How do average salaries compare across Europe?
EU employee regulations are generally quite strong with an emphasis on individual working conditions and labour rights, including the right to information, anti-discriminatory laws and job security.
However, when it comes to salaries and wages across EU member states, there are still significant variations, depending on a number of factors, such as laws, demand, inflation and more.
According to Statista, in 2022, the average annual wages ranged from €73,642 in Iceland, down to €24,067 in Greece.
The highest paying countries in 2022 were Iceland (€73,642), Luxembourg (€72,529), Switzerland (€67,605), Belgium (€63,758) and Denmark (€59,405), whereas the lowest payers were Greece (€24,067), Slovakia (€24,337), Hungary (€26,376), Portugal (€29,540) and Czech Republic (€30,967).
According to Eurostat, the average hourly labour cost in the EU was €30.5. Average annual salaries for single employees without children were €26,136. Working couples with two children clocked in an average of €55,573 yearly.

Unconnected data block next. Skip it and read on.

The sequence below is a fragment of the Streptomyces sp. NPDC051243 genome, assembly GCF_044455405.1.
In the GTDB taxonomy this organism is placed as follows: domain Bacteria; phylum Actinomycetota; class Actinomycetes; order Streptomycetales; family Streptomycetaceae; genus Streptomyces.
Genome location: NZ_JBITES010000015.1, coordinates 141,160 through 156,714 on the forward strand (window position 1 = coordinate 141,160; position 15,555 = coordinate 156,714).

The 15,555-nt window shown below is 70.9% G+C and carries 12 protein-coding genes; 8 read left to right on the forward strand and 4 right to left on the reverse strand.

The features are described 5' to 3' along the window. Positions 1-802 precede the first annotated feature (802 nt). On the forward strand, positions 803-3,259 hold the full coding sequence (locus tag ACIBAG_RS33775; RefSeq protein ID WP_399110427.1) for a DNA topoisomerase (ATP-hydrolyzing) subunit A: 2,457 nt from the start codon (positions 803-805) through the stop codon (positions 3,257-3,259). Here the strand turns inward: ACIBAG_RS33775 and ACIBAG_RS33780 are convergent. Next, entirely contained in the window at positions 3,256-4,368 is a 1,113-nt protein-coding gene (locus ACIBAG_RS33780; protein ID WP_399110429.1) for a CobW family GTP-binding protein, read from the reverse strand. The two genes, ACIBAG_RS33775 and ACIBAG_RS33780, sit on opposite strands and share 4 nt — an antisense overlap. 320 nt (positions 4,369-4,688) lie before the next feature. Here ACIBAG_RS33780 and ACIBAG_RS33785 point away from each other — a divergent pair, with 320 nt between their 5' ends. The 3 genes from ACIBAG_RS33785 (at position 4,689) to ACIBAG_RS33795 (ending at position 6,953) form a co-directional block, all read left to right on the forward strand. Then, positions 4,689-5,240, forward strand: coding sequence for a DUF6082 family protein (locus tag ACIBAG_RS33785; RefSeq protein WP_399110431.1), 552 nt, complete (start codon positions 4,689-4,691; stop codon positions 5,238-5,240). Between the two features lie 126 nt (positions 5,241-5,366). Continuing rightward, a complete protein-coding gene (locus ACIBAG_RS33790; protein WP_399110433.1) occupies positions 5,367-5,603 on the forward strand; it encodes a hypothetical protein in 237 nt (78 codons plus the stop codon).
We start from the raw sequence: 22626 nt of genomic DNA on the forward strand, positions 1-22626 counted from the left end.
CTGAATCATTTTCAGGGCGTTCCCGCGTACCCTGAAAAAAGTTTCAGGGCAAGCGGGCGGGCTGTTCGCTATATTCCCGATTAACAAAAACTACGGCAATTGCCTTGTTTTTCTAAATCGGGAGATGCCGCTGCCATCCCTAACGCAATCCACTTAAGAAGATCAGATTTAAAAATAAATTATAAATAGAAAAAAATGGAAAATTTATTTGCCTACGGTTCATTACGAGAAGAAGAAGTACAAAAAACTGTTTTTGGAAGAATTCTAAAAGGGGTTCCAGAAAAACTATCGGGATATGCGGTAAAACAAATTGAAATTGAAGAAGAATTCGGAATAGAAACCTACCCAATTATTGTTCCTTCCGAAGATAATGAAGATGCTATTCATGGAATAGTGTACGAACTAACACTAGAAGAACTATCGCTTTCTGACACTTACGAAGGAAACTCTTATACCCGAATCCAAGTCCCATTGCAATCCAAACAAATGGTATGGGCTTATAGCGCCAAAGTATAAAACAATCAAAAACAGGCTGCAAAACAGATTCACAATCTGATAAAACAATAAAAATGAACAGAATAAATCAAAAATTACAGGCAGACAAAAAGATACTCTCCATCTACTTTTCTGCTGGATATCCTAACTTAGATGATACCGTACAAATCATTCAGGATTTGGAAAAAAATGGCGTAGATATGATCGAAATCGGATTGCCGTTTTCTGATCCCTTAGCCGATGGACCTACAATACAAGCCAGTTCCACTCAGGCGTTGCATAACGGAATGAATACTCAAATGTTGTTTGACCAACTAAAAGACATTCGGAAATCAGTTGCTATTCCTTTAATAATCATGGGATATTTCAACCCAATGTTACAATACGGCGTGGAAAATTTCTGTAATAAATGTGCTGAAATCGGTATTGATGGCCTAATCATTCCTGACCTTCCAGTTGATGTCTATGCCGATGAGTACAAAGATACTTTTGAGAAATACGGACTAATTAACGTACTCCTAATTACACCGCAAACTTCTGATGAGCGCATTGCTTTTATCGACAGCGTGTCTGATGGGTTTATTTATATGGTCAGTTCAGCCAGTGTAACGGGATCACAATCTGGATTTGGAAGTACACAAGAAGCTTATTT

The unadjusted gender pay gap was 12.7% in 2021, with the largest gap being seen in Estonia, at 20.5% and the smallest gap being in Luxembourg at -0.2%. However, according to the European Commission, the pay gap increased 13% in 2023.
Back in 2020, the European Commission announced a strategy to attempt to bridge this gap by 2025. This was followed by the commission launching the Pay Transparency Directive in June 2023, with a €6.1 million fund to help implement the same. This made it easier for employees to recognise pay discrimination. It also functioned as a guideline for employers.
Typically the highest paying sectors in Europe are finance, insurance, electricity, mining, information technology, retail and education. On the other